For Thanksgiving, we had another dose of the legendary hospitality that is Texas. In Colorado, we had crossed paths with a young couple from Dallas. I mentioned that we were going to be in the area for the day of Thanksgiving. In no time, we had an invitation to spend it with his evangelical preacher father and his 15-strong family.   There are places where Americans worry about the heritage of Thanksgiving. Not in Texas. It was a dinner which gave us a real insight into how far the Church permeates the lives of many families here.

Freedom Fries

With a history which includes a period of independence in the early 19th century, the locals in the huge state of Texas are proud of what they see as hard-won freedoms.

And right now, there’s a bunch of them that think they may have to fight for those freedoms again.

Take Greg for instance. We met him in a bar in Fort Worth, a former cowboy town now hardly distinguishable from the urban sprawl of Dallas.

Greg was angry.

Having lost his engineering job with Halliburton, he had managed to ease the pain by indulging in a three-week Ollie-Reed-style bender, and a quickfire affair with a 19-year-old girl whose fiancee was overseas with the army (yes, it was complicated). Strangely, Halliburton wasn’t the object of his anger. The anger was reserved for the politicians.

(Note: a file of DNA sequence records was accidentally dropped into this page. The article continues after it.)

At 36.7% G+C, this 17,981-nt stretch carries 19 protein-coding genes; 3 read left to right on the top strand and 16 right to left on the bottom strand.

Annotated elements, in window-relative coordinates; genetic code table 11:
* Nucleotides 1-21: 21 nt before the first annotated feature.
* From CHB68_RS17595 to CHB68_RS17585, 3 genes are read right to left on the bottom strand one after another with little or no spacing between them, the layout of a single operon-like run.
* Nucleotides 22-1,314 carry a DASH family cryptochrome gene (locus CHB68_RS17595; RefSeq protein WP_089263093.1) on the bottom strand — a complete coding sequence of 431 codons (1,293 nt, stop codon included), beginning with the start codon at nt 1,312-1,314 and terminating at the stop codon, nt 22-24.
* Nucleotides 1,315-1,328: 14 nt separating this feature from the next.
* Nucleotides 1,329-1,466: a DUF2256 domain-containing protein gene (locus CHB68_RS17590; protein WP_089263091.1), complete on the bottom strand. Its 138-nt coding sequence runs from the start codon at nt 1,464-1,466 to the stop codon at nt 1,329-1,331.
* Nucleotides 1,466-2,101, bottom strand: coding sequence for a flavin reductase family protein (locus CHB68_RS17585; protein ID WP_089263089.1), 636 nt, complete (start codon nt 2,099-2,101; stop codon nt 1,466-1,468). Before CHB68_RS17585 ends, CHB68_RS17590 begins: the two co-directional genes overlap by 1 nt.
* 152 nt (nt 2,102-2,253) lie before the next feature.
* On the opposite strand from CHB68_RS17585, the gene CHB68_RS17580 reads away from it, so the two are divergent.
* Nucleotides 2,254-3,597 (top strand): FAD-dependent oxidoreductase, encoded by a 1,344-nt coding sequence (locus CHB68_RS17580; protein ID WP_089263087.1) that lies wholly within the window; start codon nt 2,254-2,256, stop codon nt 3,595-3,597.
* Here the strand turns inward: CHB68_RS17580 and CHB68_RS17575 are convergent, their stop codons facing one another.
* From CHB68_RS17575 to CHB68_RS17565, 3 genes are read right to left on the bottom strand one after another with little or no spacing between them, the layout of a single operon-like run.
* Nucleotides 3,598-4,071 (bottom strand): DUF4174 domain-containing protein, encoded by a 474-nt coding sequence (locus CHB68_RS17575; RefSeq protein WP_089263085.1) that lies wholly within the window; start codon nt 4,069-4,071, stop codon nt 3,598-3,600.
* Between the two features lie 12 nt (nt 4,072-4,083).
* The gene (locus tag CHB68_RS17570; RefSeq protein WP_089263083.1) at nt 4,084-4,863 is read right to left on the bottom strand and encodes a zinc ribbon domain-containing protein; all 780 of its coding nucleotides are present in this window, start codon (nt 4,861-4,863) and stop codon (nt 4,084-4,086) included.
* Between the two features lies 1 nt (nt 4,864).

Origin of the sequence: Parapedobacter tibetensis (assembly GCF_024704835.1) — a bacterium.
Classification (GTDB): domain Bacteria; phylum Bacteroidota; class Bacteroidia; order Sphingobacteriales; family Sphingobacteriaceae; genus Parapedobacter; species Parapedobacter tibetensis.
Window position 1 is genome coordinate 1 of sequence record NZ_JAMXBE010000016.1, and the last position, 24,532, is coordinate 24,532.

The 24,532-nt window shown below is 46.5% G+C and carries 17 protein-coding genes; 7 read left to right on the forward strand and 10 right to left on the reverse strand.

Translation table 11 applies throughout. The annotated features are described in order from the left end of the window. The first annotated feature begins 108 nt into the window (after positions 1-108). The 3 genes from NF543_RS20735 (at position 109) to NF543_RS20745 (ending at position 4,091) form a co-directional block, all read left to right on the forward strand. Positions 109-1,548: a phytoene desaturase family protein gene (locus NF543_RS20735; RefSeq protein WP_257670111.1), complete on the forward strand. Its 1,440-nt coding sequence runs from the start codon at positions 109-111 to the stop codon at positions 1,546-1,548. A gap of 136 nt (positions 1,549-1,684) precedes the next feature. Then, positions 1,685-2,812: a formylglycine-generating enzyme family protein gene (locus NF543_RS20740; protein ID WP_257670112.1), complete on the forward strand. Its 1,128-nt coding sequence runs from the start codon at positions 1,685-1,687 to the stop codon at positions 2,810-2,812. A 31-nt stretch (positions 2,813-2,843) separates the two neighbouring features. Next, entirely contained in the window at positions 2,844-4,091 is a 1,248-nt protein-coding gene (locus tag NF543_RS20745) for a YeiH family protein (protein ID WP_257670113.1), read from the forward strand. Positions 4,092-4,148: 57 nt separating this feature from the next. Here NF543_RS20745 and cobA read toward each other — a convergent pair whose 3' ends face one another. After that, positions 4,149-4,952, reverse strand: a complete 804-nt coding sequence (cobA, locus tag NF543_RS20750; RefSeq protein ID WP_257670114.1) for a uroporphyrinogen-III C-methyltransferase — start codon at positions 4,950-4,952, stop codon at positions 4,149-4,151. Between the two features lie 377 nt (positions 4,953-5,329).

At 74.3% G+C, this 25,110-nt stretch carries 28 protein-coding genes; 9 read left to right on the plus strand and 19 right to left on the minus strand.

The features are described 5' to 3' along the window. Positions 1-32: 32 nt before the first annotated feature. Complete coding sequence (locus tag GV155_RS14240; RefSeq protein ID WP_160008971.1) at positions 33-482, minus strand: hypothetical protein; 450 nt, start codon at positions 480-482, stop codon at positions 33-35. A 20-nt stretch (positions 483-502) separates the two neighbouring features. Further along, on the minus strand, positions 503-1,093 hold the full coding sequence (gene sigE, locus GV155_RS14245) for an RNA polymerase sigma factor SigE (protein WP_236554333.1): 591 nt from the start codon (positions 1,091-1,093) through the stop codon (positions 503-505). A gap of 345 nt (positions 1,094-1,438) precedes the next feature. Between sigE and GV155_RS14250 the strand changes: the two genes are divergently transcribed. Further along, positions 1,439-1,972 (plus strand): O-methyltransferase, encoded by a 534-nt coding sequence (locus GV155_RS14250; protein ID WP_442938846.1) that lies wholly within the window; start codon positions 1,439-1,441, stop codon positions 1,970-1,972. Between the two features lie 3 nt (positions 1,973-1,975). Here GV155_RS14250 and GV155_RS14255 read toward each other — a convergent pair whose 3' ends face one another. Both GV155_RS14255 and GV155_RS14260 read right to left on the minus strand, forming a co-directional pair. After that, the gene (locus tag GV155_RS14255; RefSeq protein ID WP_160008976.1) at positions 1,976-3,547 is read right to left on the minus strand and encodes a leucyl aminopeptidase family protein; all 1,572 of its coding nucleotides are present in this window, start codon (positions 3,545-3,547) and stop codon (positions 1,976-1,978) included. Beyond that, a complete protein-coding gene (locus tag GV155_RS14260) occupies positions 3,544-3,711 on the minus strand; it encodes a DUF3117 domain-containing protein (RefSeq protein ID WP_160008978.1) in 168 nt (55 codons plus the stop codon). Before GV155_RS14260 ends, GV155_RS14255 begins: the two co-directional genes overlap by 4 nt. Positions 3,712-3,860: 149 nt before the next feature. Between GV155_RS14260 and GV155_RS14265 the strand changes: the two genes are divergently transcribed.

“We waana buury our politicians in our backYAAARDS!” he told us with piercing eyes. “Haver you heard of the noo Tea Party guys? Ah’m one of ’em! We was on the streets with fifteen thousand others laaast week!” Given the speed at which we were careering along Fort Worth main Street in his pick-up truck, I felt rather as if I might end up in a backyard.

With Steve Earle‘s “Copperhead Road“ (an anthem for disaffection) still booming in my ears the following morning, I jumped onto google. All was confirmed. There’s an undeniably fundamentalist streak to their manifesto, which echoed another movement that I’d seen on the streets of Denver – “End the Fed”. They’re arranging events on the streets inspired by the former Republican candidate Ron Paul’s recent book calling for the re-establishment of “sound money for America”. In Denver, the leafleteers walked the pedestrian malls with faces covered behind bandanas.

Even the quiet, kind Christian family that hosted us for Thanksgiving in Dallas talked of the potential for “civil disobedience” (when things “go against God’s law”) and a coming Cultural Civil war. It would be fair to say that Obama is “unloved” in these parts.